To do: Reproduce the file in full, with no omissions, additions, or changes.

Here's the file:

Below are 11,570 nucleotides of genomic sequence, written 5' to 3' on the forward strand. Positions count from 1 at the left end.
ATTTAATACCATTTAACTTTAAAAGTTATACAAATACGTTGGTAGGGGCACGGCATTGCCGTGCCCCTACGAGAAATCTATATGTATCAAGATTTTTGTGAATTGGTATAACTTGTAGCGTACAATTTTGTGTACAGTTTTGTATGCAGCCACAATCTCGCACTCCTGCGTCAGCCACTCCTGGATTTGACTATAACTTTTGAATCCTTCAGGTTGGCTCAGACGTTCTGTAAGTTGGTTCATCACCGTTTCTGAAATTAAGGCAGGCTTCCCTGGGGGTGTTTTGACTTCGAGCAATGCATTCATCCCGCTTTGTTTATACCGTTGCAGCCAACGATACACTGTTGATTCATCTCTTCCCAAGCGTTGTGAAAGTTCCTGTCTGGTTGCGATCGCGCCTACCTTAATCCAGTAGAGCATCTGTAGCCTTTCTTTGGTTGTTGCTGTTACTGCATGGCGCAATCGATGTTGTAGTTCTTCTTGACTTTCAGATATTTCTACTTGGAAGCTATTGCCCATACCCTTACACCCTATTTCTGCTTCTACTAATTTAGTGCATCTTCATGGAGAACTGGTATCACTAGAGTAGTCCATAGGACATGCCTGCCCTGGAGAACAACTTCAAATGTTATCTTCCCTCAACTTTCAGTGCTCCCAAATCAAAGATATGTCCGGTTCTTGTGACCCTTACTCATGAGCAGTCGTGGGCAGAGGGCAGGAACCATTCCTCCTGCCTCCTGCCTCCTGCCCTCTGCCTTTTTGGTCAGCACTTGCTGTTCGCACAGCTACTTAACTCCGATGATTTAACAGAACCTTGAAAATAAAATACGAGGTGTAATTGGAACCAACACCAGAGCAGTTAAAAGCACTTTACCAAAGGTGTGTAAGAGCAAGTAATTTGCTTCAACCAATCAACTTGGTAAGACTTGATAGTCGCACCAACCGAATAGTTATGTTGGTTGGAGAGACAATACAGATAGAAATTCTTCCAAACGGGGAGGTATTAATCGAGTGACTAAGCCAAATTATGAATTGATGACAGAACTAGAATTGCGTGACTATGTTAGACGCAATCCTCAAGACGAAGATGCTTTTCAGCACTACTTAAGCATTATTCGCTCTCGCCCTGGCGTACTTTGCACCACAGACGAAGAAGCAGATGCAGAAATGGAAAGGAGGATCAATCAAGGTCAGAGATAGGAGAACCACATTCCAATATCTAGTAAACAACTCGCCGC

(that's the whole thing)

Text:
Below are 11,570 nucleotides of genomic sequence, written 5' to 3' on the forward strand. Positions count from 1 at the left end.
ATTTAATACCATTTAACTTTAAAAGTTATACAAATACGTTGGTAGGGGCACGGCATTGCCGTGCCCCTACGAGAAATCTATATGTATCAAGATTTTTGTGAATTGGTATAACTTGTAGCGTACAATTTTGTGTACAGTTTTGTATGCAGCCACAATCTCGCACTCCTGCGTCAGCCACTCCTGGATTTGACTATAACTTTTGAATCCTTCAGGTTGGCTCAGACGTTCTGTAAGTTGGTTCATCACCGTTTCTGAAATTAAGGCAGGCTTCCCTGGGGGTGTTTTGACTTCGAGCAATGCATTCATCCCGCTTTGTTTATACCGTTGCAGCCAACGATACACTGTTGATTCATCTCTTCCCAAGCGTTGTGAAAGTTCCTGTCTGGTTGCGATCGCGCCTACCTTAATCCAGTAGAGCATCTGTAGCCTTTCTTTGGTTGTTGCTGTTACTGCATGGCGCAATCGATGTTGTAGTTCTTCTTGACTTTCAGATATTTCTACTTGGAAGCTATTGCCCATACCCTTACACCCTATTTCTGCTTCTACTAATTTAGTGCATCTTCATGGAGAACTGGTATCACTAGAGTAGTCCATAGGACATGCCTGCCCTGGAGAACAACTTCAAATGTTATCTTCCCTCAACTTTCAGTGCTCCCAAATCAAAGATATGTCCGGTTCTTGTGACCCTTACTCATGAGCAGTCGTGGGCAGAGGGCAGGAACCATTCCTCCTGCCTCCTGCCTCCTGCCCTCTGCCTTTTTGGTCAGCACTTGCTGTTCGCACAGCTACTTAACTCCGATGATTTAACAGAACCTTGAAAATAAAATACGAGGTGTAATTGGAACCAACACCAGAGCAGTTAAAAGCACTTTACCAAAGGTGTGTAAGAGCAAGTAATTTGCTTCAACCAATCAACTTGGTAAGACTTGATAGTCGCACCAACCGAATAGTTATGTTGGTTGGAGAGACAATACAGATAGAAATTCTTCCAAACGGGGAGGTATTAATCGAGTGACTAAGCCAAATTATGAATTGATGACAGAACTAGAATTGCGTGACTATGTTAGACGCAATCCTCAAGACGAAGATGCTTTTCAGCACTACTTAAGCATTATTCGCTCTCGCCCTGGCGTACTTTGCACCACAGACGAAGAAGCAGATGCAGAAATGGAAAGGAGGATCAATCAAGGTCAGAGATAGGAGAACCACATTCCAATATCTAGTAAACAACTCGCCGC